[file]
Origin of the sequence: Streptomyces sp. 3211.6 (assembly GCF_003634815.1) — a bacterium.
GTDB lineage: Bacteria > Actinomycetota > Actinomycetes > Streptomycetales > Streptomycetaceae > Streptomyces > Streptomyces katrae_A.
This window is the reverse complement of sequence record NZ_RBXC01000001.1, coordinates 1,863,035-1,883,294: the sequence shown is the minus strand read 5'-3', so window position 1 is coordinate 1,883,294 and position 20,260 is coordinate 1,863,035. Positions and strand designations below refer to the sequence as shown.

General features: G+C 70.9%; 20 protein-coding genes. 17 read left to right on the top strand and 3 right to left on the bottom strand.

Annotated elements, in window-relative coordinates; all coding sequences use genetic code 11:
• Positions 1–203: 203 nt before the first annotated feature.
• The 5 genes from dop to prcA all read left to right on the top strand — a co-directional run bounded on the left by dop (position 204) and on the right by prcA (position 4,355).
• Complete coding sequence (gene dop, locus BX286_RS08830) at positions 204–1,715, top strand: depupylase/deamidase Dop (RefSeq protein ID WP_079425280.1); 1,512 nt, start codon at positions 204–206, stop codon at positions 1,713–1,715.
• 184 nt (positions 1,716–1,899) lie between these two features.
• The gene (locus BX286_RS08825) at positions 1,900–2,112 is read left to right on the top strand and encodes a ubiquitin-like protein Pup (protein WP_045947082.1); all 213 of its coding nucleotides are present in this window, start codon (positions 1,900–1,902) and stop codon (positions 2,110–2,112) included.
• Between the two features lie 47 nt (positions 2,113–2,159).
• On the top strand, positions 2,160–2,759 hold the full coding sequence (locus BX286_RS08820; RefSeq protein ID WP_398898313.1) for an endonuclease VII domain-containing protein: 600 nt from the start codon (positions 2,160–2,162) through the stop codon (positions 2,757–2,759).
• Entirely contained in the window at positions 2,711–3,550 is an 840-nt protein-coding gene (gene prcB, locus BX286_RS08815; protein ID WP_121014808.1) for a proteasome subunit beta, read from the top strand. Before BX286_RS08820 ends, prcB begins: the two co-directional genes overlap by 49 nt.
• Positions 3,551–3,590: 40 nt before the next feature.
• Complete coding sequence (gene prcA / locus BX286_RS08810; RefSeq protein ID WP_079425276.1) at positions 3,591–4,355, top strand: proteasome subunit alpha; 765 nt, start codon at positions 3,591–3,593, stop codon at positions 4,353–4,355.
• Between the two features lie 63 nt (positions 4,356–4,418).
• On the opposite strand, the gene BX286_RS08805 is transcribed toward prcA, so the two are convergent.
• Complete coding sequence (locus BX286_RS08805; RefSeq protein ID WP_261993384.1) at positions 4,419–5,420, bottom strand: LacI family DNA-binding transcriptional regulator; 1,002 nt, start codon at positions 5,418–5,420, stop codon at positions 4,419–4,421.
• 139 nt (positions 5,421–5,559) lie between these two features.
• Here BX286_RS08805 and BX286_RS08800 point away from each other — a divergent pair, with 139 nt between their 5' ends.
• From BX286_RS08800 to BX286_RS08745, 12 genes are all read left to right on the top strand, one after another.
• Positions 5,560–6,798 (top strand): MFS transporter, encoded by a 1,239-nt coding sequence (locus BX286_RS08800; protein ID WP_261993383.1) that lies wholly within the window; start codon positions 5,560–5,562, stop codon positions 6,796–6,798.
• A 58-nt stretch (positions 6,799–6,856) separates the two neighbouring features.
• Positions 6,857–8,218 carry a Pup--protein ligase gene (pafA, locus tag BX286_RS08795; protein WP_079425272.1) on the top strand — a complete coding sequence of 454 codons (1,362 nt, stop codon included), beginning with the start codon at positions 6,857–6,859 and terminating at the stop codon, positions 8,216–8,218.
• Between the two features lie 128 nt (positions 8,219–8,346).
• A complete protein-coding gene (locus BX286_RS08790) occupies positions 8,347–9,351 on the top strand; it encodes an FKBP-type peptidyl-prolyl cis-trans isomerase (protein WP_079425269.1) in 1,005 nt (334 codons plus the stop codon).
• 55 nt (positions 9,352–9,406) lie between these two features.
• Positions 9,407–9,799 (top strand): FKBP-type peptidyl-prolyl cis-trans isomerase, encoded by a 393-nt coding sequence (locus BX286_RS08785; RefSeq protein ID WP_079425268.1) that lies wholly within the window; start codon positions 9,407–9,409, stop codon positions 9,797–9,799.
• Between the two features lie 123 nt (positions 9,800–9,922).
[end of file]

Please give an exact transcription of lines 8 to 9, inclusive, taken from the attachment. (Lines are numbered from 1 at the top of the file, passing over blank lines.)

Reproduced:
• Complete coding sequence (gene dop, locus BX286_RS08830) at positions 204–1,715, top strand: depupylase/deamidase Dop (RefSeq protein ID WP_079425280.1); 1,512 nt, start codon at positions 204–206, stop codon at positions 1,713–1,715.
• 184 nt (positions 1,716–1,899) lie between these two features.